Eddie WATT; Susan Watt, Appellants, v. GMAC MORTGAGE CORPORATION, Appellee.
Eddie and Susan Watt brought this class action on behalf of themselves and other homeowners whose mortgages are serviced by GMAC Mortgage Corporation. The Watts claimed that GMAC violated the Real Estate Settlement Procedures Act (RESPA), see 12 U.S.C. §§ 2601-2617, by charging a $20 fee each time the plaintiffs requested their payoff amount from GMAC's website. The Watts also alleged that GMAC breached its contract with the plaintiffs.
GMAC filed a motion to dismiss for failure to state a claim upon which relief could be granted, see Fed.R.Civ.P. 12(b)(6), and the district court 2 granted the motion as to the RESPA claim and declined to exercise jurisdiction over the remaining state breach-of-contract claim, see 28 U.S.C. § 1367(c)(3). After the district court denied the Watts' motion to reconsider, the plaintiffs appealed, asserting that they stated a RESPA claim because that law does not permit a mortgage servicer to charge fees for payoff statements requested by a homeowner. In the alternative, the Watts maintain that even if RESPA permits a fee to be charged, a factual question exists as to whether GMAC's fees were reasonable. We affirm.
The Watts contend that RESPA did not permit GMAC, as their mortgage servicer, to charge them fees for payoff statements that they requested through its website because such statements were made in response to “qualified written requests,” and RESPA imposes a duty upon servicers to provide information in response to such requests. See 12 U.S.C. § 2605(e). Since RESPA imposes a duty to respond but does not state that servicers may charge fees for statements sent in response to qualified written requests, the Watts argue, servicers are prohibited from charging fees.
RESPA does indeed establish classes of statements for which a servicer is not permitted to charge the borrowers a fee. See 12 U.S.C. § 2610; see also 24 C.F.R. § 3500.12. But responses to a qualified written request as described in § 2605 are not included in this group. A standard axiom of statutory interpretation is expressio unius est exclusio alterius, or the expression of one thing excludes others not expressed. Jama v. INS, 329 F.3d 630, 634 (8th Cir.2003), aff'd sub nom., Jama v. Immigration and Customs Enforcement, 543 U.S. 335, 341, 125 S.Ct. 694, 160 L.Ed.2d 708 (2005). Although “such canons ‘long have been subordinated to the doctrine that courts will construe the details of an act in conformity with its dominating general purpose,’ ” Herman & MacLean v. Huddleston, 459 U.S. 375, 387 n. 23, 103 S.Ct. 683, 74 L.Ed.2d 548, (1983) (quoting SEC v. C.M. Joiner Leasing Corp., 320 U.S. 344, 350-51, 64 S.Ct. 120, 88 L.Ed. 88 (1943)), “[w]e do not lightly assume that Congress has omitted from its adopted text requirements that it nonetheless intends to apply, and our reluctance is even greater when Congress has shown elsewhere in the same statute that it knows how to make such a requirement manifest,” Jama, 543 U.S. at 341, 125 S.Ct. 694.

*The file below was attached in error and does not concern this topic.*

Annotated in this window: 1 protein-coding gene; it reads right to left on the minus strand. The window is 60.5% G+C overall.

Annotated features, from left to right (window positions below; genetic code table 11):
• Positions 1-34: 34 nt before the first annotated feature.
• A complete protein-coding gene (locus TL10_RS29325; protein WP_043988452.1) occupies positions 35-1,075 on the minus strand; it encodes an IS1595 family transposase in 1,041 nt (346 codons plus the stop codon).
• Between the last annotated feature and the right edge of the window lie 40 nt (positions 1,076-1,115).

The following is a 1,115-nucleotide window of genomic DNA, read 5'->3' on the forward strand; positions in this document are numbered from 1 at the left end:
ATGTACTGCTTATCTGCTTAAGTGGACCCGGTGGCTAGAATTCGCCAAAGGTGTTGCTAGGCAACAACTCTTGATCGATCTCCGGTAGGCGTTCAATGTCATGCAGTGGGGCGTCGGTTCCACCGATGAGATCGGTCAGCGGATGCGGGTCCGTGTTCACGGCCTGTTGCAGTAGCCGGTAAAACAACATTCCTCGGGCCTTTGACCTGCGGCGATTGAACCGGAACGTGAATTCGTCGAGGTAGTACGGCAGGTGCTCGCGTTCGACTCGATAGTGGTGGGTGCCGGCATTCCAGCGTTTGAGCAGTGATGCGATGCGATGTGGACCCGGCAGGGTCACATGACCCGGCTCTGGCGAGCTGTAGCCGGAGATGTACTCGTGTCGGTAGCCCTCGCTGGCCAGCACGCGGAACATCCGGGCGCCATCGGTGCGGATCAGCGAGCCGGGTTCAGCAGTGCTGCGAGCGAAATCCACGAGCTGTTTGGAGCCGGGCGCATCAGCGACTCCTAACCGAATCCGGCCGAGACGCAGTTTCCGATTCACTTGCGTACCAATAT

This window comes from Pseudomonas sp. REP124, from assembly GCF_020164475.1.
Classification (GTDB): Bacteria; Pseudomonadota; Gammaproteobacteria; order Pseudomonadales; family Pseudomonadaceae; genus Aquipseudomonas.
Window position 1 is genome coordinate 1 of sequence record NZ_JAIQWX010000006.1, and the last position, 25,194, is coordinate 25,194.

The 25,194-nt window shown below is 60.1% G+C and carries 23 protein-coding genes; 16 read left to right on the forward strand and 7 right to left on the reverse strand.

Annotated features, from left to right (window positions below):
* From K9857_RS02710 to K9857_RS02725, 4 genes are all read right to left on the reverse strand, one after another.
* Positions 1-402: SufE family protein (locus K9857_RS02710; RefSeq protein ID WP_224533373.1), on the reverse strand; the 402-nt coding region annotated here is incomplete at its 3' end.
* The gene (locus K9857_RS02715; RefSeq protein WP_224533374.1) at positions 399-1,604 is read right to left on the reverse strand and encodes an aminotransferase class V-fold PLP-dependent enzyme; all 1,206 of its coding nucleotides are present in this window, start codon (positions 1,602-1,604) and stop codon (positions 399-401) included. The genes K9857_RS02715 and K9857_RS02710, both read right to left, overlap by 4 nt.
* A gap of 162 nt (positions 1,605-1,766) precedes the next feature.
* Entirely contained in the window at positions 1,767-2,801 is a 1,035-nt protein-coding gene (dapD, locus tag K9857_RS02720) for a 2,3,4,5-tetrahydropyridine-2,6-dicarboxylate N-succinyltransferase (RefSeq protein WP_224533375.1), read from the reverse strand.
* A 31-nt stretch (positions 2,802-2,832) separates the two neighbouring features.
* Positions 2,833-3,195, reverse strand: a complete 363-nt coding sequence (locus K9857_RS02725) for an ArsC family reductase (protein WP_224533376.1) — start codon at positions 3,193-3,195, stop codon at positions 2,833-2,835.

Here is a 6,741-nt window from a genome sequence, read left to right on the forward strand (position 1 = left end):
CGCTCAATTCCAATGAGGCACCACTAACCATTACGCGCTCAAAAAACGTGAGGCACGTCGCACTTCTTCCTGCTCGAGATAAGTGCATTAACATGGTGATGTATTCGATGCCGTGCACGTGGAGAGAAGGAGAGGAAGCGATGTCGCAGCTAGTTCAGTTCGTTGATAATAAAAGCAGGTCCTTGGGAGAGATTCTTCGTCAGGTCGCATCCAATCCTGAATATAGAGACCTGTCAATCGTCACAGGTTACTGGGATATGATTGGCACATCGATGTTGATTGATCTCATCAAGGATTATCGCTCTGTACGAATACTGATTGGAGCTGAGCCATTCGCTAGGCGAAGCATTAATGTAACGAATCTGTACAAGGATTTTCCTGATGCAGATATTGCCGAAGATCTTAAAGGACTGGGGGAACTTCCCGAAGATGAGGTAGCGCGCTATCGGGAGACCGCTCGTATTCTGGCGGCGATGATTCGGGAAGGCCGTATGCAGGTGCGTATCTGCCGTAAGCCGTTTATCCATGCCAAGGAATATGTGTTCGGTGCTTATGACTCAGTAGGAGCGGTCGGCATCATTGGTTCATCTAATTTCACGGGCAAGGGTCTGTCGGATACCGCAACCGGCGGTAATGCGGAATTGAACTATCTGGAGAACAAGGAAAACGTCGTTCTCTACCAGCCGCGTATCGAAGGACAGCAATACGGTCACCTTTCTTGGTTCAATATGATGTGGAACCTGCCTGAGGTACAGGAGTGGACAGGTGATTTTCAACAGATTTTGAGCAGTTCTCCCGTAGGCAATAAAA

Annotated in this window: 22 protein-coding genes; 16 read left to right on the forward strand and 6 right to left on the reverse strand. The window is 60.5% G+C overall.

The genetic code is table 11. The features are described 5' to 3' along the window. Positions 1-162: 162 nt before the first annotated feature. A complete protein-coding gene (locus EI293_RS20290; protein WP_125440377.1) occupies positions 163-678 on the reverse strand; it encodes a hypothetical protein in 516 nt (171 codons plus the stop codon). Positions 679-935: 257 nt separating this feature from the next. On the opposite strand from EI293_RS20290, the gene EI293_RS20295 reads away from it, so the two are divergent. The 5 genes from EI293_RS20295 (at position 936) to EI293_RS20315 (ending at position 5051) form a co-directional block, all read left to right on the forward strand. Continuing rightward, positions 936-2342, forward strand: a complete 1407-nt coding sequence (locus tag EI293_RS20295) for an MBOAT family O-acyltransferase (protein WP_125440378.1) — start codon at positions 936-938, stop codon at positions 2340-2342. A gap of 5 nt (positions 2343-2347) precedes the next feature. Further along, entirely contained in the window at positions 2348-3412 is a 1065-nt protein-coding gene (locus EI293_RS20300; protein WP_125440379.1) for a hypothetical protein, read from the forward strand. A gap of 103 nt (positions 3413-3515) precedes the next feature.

Congress expressed its intent to preclude servicers from charging fees for certain statements, and we think that this fairly implies, absent evidence to the contrary, that types of statements not enumerated are excluded from the prohibition. If Congress intended that all RESPA's statutory requirements were to be provided without charge, moreover, it had an excellent chance to say so. In 1990, when § 2605 was enacted, Congress also amended § 2610 to prohibit servicers and lenders from charging fees for escrow account statements. It said nothing about requests for payoff amounts. See Cranston-Gonzalez Nat'l Affordable Housing Act, Pub.L. 101-625, §§ 941-42, 104 Stat. 4079, 4405-12 (1990).
RESPA was intended to reform the real estate settlement or closing process to give consumers “greater and more timely information” on the nature and the amount of settlement costs and to protect them “from unnecessarily high settlement charges.” 12 U.S.C. § 2601(a). We do not believe that this purpose will be undermined by allowing mortgage servicers to charge a fee for information provided in response to qualified written requests.
The Watts maintain, in the alternative, that even if fees may be charged for information requested pursuant to § 2605(e), Congress could not have intended to permit exorbitant fees as this would undermine RESPA's consumer protection objective. Thus, they argue, the statute includes an implicit requirement that the fees be reasonable and “a fact question remains” as to whether GMAC's fees were reasonable. But the Watts are appealing a dismissal of their RESPA count, which alleged that GMAC was required to provide information “without any charge”; there was no claim that GMAC violated RESPA by charging an unreasonable fee. As the Watts acknowledge on appeal, they raised the issue of reasonableness after judgment had been entered against them and they had filed a motion for reconsideration. After GMAC responded to that motion, the Watts filed a reply in which they contended for the first time that even if Congress intended to permit a fee to be charged for providing information in response to a qualified written request, the fee must be reasonable, and that a fact question remained as to the reasonableness of GMAC's fee. A party generally may not use a post-judgment motion to present a new theory or argument that could have been tendered prior to judgment. See Miller v. Baker Implement Co., 439 F.3d 407, 414 (8th Cir.2006); Fed.R.Civ.P. 59(e). Because this issue was never properly raised in the district court and that court did not address it, we decline to address it for the first time on appeal. Cf. von Kerssenbrock-Praschma v. Saunders, 121 F.3d 373, 375-76 (8th Cir.1997).
The judgment of the district court is affirmed.
2. The Honorable Harry F. Barnes, United States District Judge for the Western District of Arkansas.
ARNOLD, Circuit Judge.